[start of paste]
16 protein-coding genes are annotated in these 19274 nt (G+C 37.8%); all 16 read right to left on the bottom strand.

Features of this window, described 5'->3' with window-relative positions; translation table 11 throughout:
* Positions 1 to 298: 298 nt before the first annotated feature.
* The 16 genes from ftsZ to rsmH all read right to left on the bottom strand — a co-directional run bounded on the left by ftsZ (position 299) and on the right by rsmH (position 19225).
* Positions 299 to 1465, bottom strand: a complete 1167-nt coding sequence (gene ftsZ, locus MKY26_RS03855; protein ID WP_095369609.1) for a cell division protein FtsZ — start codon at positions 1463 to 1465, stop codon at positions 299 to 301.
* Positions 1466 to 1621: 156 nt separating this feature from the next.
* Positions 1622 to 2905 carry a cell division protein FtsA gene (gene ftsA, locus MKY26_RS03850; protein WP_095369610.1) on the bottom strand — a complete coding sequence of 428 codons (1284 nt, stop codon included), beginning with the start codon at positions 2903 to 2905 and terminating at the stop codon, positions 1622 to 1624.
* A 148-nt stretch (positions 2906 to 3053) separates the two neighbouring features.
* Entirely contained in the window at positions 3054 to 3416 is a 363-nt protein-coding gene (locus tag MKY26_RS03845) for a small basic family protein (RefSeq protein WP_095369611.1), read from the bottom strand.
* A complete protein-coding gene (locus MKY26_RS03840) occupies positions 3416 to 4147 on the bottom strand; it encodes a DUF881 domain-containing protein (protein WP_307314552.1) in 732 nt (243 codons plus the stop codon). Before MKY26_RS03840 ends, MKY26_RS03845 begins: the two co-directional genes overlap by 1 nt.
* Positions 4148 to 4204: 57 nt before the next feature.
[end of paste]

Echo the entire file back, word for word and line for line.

16 protein-coding genes are annotated in these 19274 nt (G+C 37.8%); all 16 read right to left on the bottom strand.

Features of this window, described 5'->3' with window-relative positions; translation table 11 throughout:
* Positions 1 to 298: 298 nt before the first annotated feature.
* The 16 genes from ftsZ to rsmH all read right to left on the bottom strand — a co-directional run bounded on the left by ftsZ (position 299) and on the right by rsmH (position 19225).
* Positions 299 to 1465, bottom strand: a complete 1167-nt coding sequence (gene ftsZ, locus MKY26_RS03855; protein ID WP_095369609.1) for a cell division protein FtsZ — start codon at positions 1463 to 1465, stop codon at positions 299 to 301.
* Positions 1466 to 1621: 156 nt separating this feature from the next.
* Positions 1622 to 2905 carry a cell division protein FtsA gene (gene ftsA, locus MKY26_RS03850; protein WP_095369610.1) on the bottom strand — a complete coding sequence of 428 codons (1284 nt, stop codon included), beginning with the start codon at positions 2903 to 2905 and terminating at the stop codon, positions 1622 to 1624.
* A 148-nt stretch (positions 2906 to 3053) separates the two neighbouring features.
* Entirely contained in the window at positions 3054 to 3416 is a 363-nt protein-coding gene (locus tag MKY26_RS03845) for a small basic family protein (RefSeq protein WP_095369611.1), read from the bottom strand.
* A complete protein-coding gene (locus MKY26_RS03840) occupies positions 3416 to 4147 on the bottom strand; it encodes a DUF881 domain-containing protein (protein WP_307314552.1) in 732 nt (243 codons plus the stop codon). Before MKY26_RS03840 ends, MKY26_RS03845 begins: the two co-directional genes overlap by 1 nt.
* Positions 4148 to 4204: 57 nt before the next feature.